A theme that really came up a lot in the chapters from 27 to 38 was madness. The first example I saw was in chapter 27, when the priest and the barber disguise themselves to try to bring Don Quxiote back as well as Cardenio. “So the innkeeper’s wife dressed the priest in a way that left nothing to be desired” (chapter 27, page 235) Although the priest thought it was dishonoring his dignity so he told the barber to be the girl. This represents madness because the two of them had to go to such an extreme measure to try to lure Don Quixote back to his village.
Another example is in the same chapter when Cardenio is telling the story of him and Luscinda. Luscinda says, according to Cardenio, “The traitorous Don Fernando and my greedy father and a few witnesses are waiting for me in the hall, but they’ll witness my death before they witness my marriage. Don’t be troubles my dear, but try to be present at this sacrifice, and if I can’t prevent itby my words, I have a hidden dagger that can stop that wicked intention by causing an end to my life and a beginning to your knowledge of the love that I’ve borne and still bear you.” (chapter 27 page 244) Luscinda was really going to kill herself because she didn’t want to be with don Fernando. Although there were many other options that’s the resort she wanted to take.
In chapter 28 there is another example of madness, when Dorotea wants to go find don Fernando. She is so upset when she finds out that don Fernando married, that she decides to dress up as a farm boy and “at least to ask don Fernando to tell me with what conscious he’d done it.” (chapter 28, page 261) She went to such an extreme of trying to find out what happened over some love for a man.
One big example that depicts the madness theme was the story about Lotario and Anselmo. I was surprised with the fact that Anslemo really wanted to test his wife, Camila, although she had never really done anything before. When Lotario first tried to seduce Camile she acted very modest and respectful towards her relationship. However Anslemo was not convinced and he insisted on try to get his wife to cheat. I thought it was just crazy how Anselmo just kept insisting even though his wife kept being true to their relationship. Then after he kept insiting he eventually got what he was asking for. In the end Lotario and Camila run away with each other and then everyone eventually dies. It’s crazy how eventually Lotario did seduce Camila and Anselmo died of grief.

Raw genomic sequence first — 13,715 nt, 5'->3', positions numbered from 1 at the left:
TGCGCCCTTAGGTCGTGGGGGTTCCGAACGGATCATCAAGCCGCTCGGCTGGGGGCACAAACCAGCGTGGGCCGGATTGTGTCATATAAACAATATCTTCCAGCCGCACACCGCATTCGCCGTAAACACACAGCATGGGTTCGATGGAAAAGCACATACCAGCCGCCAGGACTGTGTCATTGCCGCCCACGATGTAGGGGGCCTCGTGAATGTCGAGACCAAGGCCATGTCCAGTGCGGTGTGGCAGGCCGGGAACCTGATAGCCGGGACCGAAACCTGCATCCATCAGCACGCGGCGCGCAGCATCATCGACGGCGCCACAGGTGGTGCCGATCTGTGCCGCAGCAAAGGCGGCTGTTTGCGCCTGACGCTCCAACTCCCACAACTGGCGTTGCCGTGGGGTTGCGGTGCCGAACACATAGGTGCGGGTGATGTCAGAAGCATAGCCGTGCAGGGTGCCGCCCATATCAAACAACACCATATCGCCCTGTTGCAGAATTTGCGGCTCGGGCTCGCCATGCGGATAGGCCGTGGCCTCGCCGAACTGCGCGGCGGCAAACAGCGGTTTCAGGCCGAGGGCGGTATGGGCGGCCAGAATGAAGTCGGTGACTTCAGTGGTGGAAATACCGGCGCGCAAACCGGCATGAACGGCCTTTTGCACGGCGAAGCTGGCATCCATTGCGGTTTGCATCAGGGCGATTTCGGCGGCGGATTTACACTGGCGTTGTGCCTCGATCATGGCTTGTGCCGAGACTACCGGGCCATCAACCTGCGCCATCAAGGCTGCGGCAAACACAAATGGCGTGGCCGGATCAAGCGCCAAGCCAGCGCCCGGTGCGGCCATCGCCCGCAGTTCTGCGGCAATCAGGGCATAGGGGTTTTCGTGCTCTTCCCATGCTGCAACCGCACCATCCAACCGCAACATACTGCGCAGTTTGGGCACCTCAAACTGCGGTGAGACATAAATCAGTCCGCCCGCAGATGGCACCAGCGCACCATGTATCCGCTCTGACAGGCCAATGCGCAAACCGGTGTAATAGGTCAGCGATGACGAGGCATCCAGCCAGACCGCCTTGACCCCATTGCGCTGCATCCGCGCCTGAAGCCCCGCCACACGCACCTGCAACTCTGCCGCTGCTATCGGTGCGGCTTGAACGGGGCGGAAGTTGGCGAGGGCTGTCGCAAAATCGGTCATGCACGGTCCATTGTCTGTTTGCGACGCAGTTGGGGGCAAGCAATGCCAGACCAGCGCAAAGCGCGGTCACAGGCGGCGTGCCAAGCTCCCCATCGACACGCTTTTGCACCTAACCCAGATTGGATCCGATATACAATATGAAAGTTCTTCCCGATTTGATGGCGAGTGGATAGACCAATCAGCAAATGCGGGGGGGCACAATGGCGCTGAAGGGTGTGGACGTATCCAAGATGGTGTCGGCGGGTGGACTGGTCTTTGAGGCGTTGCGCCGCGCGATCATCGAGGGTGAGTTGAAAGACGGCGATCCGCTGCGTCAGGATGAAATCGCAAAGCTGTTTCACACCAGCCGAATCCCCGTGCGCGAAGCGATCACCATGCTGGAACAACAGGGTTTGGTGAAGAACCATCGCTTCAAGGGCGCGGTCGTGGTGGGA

One last example of madness I saw was in chapter 35. While the priest is telling the story of Lotario and Anselmo, Don Quixote disrupted by saying, “Stop, you thief, you brigand, you rogue! now that I have you where I want you, and your scimitar will do you no good!” (Chapter 35, page 337) Don Quixote’s chivalry imagination wasn’t only affecting him in the real world but it came to such an extreme that he began to sleepfight! His imagination was following him in his dreams!
I wasn’t very aware if this theme came up in the previous chapters but when I read these few chapters it really caught my attention.
During class his week, we had a special guest to talk about bots. He showed us what they were and the many different things bot can do. We then tried to create our own bots which my team and I had a little trouble with. But something he showed that I really like was the fact that he a twitter account that would tweet for him even though hi himself hadn’t even known what it was tweeting. I just gave the bot the topic of the 3 lines and gave it options to choose from and it tweeted the things based on his topic and it actually made sense. I never knew that was a thing until that day. I’m just amazed to the different things we can do know with the technology we have.